BY DARCEL ROCKETT
2018’s mistakes result in 2019’s resolutions. Numerous advertisers and brands misstepped in 2018 when it came to getting their message across to a population they were looking to entice.
You may have your own opinion of ads or campaigns that stepped over the boundary of taste and capitalism, but here are ours:
Remember the H&M ad featuring the monkey sweatshirt?
And Melania Trump’s coat?
Recall the television ad for pickup trucks during the 2018 Super Bowl that featured the voice of Martin Luther King Jr.?
Lest we forget, how about Target’s decision to stock a Father’s Day Card depicting a Black couple with the phrase “Baby Daddy” on the front?
And one more:
Missed the mark
By looking at the big brand snafus of yesteryear, one can only hope 2019 turns out better. That’s what Joseph Anthony, CEO of Hero Group Inc., hopes.
His New York City-based advertising and
The two-part social media campaign (that runs through March) speaks to all that’s wrong in marketing.
The first part raises the question: “Imagine if brands spoke volumes, instead of being loud. Imagine if they made a difference instead of acting like they’re different.” The second expressly says advertisers need to speak millennials and Gen
“Moving the needle with me, starts first with making me move my finger.”
“Millennials have turned consumerism into a broader conversation around political conduct, about social justice, about the power that the corporate dollar plays in influencing everything,” Anthony said.
“Millennials opened up a larger doorway into a larger conversation on what we should be focusing on, and the reality is politics, government, multiculturalism, diversity and inclusion. The social currency has changed, and that’s extended to the expectations that we have with respect to the brands that we choose to bring into our lives because we do have a choice.”
Mario Natarelli, managing partner at MBLM, a New York City-based branding/marketing agency agrees.
“Consumers are changing, and how much and when and where we interface with brands has changed. And brands are struggling with how to reach or how to gain growth, whether it’s organic or inorganic,” he said.
Natarelli recollects IHOP taking a risk on its brand name when it went from IHOP-to-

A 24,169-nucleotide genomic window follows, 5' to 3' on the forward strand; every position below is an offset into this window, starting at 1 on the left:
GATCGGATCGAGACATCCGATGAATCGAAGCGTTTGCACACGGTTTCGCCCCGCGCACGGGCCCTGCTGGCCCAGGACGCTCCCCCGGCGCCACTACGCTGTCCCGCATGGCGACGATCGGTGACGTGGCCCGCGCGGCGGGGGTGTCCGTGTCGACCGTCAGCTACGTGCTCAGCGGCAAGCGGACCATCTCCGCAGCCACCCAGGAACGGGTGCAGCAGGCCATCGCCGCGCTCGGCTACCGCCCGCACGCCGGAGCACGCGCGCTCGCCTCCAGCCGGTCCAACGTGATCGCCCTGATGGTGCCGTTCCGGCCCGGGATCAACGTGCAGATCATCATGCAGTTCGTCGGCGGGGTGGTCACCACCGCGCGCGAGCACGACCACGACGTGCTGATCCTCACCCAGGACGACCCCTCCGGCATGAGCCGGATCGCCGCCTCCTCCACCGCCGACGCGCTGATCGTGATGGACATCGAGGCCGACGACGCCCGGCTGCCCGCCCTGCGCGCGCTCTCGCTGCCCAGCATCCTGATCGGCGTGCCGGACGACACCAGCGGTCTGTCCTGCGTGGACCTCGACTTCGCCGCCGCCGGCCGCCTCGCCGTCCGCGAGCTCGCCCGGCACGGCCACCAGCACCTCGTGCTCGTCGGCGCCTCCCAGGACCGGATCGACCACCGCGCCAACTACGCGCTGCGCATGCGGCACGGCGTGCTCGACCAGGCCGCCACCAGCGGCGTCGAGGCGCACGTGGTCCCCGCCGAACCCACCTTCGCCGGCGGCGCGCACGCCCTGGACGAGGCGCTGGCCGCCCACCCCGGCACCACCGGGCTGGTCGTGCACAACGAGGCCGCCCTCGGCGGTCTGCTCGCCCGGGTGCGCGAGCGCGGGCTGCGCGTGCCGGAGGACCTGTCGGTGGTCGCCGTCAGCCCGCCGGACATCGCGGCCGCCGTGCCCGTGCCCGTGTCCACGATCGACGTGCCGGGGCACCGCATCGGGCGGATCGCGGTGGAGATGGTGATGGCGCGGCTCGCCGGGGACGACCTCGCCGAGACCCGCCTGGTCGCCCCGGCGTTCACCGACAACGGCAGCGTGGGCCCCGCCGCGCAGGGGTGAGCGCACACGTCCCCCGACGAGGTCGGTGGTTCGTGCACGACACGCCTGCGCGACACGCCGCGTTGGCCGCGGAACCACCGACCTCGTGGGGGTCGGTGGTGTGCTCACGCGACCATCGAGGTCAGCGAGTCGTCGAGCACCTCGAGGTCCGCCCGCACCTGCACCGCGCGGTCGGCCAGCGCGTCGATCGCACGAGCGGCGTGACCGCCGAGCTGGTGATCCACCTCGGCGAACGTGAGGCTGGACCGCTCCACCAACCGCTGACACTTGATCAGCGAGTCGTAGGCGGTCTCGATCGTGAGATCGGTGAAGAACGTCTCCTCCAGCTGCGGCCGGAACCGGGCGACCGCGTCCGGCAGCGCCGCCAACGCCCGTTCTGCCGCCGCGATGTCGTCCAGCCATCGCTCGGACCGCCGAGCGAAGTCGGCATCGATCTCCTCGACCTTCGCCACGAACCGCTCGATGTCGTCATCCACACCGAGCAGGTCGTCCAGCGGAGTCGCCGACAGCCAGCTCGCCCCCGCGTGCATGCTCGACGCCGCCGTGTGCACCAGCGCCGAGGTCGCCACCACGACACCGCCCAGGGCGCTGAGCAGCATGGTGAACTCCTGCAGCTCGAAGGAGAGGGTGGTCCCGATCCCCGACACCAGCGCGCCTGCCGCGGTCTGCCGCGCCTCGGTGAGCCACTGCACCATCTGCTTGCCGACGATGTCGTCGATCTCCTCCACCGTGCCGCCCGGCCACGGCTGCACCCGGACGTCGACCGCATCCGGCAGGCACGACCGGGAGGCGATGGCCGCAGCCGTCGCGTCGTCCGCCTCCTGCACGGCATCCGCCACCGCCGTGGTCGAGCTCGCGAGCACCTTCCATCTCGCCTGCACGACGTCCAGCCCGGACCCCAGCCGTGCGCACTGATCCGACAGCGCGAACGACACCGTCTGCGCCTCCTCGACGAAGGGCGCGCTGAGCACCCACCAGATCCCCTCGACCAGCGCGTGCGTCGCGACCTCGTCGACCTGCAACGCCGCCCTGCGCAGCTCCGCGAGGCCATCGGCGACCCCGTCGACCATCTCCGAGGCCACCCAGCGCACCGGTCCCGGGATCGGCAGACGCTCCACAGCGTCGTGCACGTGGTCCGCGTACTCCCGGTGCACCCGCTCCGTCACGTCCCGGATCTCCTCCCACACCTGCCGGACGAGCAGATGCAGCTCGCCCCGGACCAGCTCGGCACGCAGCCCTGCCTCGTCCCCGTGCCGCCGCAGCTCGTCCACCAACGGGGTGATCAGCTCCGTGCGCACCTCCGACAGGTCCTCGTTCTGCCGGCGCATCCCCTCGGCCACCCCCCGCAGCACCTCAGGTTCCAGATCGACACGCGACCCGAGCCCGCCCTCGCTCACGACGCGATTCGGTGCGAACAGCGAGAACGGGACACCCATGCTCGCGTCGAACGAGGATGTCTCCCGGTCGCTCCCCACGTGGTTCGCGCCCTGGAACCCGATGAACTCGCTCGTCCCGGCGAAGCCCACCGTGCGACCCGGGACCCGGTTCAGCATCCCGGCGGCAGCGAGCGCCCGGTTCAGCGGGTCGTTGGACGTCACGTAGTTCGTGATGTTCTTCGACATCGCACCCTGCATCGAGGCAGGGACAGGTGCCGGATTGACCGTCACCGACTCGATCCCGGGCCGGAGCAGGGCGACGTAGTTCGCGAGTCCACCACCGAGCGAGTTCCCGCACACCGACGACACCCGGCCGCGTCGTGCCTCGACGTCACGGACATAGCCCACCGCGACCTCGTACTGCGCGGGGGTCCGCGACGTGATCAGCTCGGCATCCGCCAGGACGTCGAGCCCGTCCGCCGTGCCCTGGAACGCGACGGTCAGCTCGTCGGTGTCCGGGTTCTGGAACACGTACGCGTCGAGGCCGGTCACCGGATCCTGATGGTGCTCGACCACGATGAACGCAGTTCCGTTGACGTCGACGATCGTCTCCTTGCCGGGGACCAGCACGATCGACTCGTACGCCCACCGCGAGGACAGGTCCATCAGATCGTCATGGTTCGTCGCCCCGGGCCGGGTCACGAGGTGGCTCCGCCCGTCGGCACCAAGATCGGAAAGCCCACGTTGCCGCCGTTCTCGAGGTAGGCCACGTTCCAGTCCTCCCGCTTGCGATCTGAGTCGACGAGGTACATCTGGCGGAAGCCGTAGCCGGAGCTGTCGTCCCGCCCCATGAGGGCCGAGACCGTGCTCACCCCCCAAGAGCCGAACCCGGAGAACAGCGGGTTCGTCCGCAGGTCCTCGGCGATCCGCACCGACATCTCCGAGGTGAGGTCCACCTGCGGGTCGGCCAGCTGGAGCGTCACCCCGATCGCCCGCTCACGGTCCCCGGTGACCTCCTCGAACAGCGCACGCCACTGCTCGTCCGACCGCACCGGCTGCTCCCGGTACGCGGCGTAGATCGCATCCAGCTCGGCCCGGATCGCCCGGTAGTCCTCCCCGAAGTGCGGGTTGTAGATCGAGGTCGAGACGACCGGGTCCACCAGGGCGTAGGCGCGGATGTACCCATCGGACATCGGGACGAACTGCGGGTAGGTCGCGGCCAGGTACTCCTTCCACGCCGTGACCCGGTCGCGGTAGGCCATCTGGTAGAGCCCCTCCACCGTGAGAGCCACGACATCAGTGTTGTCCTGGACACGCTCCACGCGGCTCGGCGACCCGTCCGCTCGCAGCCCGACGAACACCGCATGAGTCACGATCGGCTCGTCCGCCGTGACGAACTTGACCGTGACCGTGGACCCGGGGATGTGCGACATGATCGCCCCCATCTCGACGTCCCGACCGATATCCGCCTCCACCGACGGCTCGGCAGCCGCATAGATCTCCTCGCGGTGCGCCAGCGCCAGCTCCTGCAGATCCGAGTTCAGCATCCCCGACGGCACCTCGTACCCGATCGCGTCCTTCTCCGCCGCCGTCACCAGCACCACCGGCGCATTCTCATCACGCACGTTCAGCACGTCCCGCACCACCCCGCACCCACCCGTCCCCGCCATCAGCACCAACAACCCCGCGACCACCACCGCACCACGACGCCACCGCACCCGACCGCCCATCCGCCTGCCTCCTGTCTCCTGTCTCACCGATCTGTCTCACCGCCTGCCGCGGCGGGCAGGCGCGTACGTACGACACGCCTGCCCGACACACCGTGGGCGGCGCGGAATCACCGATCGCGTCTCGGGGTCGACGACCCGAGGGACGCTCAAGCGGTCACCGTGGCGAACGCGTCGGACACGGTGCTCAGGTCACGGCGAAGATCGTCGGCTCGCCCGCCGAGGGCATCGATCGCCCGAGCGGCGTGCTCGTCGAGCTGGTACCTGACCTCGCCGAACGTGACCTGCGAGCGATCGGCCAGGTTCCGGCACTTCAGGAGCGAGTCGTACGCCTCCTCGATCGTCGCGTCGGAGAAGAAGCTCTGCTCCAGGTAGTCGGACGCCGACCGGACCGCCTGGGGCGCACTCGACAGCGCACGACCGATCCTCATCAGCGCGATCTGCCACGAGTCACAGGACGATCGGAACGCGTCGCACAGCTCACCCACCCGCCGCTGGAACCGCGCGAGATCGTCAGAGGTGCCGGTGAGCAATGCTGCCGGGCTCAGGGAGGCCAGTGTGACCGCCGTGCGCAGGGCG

“As brands continue to proliferate and saturate our collective attention, consumers are gaining more control over when, how or where brands reach them,” Natarelli said. “This challenge has forced the brand owners to take bigger risks. … What we saw this year redefined the relationship of trust between consumers and brand.”
A matter of trust
But what can advertisers do to make 2019 better? Natarelli can’t say there are definable things they should do. But trust is one of them.
“Trust is sort of fundamental, right? You can really not play with or take advantage of your consumer’s trust — you can look at Facebook as a prime example of what could go wrong,” he said.
“We believe brands and consumers bond like people bond with each other — it’s very organic, it’s very fluid, it’s very emotionally driven. The bonds that we form with these brands are really precious. Brands have to be a little more measured or more careful, in a way, that they’re projecting or affecting their reputation in the market.”
Natarelli said Disney, Netflix
“What they did with Colin Kaepernick showed a marketplace that you can have a position that is somewhat polarizing and still succeed if you know who your target is and you’re not afraid to be brave and go outside the box,” Anthony said.
Anthony’s recommendations for brands:
Don’t stand on the sidelines in 2019. Awareness
Brands need to add value to people’s
Multiculturalism is the new general market.